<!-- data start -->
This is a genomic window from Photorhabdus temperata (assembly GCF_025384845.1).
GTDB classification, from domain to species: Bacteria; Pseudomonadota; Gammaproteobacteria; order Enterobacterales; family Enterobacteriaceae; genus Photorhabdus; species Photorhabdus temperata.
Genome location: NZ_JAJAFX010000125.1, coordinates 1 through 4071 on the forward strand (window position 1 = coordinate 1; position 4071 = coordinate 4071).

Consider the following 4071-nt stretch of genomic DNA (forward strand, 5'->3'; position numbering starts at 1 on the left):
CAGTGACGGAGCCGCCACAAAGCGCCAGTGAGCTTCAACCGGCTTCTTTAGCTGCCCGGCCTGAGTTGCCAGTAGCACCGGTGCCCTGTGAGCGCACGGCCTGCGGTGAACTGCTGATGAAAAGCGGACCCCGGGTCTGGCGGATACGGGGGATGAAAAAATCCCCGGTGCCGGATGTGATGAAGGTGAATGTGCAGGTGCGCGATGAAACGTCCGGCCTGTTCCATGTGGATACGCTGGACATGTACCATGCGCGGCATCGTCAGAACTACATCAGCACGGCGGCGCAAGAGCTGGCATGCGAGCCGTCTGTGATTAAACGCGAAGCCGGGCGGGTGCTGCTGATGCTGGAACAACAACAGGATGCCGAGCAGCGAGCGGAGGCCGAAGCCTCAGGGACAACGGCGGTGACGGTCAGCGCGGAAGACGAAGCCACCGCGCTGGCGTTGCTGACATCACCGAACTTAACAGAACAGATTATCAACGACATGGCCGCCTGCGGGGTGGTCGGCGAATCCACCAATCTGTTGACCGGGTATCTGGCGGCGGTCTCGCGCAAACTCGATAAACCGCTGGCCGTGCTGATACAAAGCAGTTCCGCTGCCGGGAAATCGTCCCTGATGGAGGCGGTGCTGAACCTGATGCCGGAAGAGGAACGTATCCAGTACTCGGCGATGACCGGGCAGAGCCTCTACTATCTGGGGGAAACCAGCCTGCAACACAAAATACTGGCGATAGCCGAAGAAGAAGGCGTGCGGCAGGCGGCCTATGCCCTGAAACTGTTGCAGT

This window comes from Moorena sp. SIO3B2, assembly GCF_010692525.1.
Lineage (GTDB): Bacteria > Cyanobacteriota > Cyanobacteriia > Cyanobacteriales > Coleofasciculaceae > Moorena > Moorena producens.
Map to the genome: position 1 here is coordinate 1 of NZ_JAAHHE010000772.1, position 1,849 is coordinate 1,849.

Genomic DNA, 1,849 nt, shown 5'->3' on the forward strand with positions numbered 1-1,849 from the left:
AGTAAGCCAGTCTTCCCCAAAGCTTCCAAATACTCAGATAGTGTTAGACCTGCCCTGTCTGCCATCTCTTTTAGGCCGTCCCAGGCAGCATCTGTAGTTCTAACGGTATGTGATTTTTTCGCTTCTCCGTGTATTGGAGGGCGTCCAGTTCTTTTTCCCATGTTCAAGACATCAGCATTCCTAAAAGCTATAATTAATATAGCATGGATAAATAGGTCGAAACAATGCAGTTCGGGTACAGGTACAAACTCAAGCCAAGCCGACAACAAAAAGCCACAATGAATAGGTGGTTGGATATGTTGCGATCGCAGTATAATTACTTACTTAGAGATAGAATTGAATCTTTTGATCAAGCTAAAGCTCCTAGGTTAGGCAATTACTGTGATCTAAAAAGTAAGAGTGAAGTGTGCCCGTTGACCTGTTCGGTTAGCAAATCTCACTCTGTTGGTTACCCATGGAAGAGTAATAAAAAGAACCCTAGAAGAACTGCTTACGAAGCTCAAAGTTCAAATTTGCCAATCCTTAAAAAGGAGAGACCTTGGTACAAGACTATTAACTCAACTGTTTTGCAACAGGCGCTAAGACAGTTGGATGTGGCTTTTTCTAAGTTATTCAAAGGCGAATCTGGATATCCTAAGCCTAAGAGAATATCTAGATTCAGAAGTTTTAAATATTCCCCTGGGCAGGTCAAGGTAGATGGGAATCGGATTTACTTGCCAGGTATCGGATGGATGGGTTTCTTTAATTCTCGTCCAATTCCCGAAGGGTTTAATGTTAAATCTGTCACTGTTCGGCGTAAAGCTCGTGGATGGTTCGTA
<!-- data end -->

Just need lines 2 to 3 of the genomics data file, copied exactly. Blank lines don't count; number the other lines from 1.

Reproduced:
GTDB classification, from domain to species: Bacteria; Pseudomonadota; Gammaproteobacteria; order Enterobacterales; family Enterobacteriaceae; genus Photorhabdus; species Photorhabdus temperata.
Genome location: NZ_JAJAFX010000125.1, coordinates 1 through 4071 on the forward strand (window position 1 = coordinate 1; position 4071 = coordinate 4071).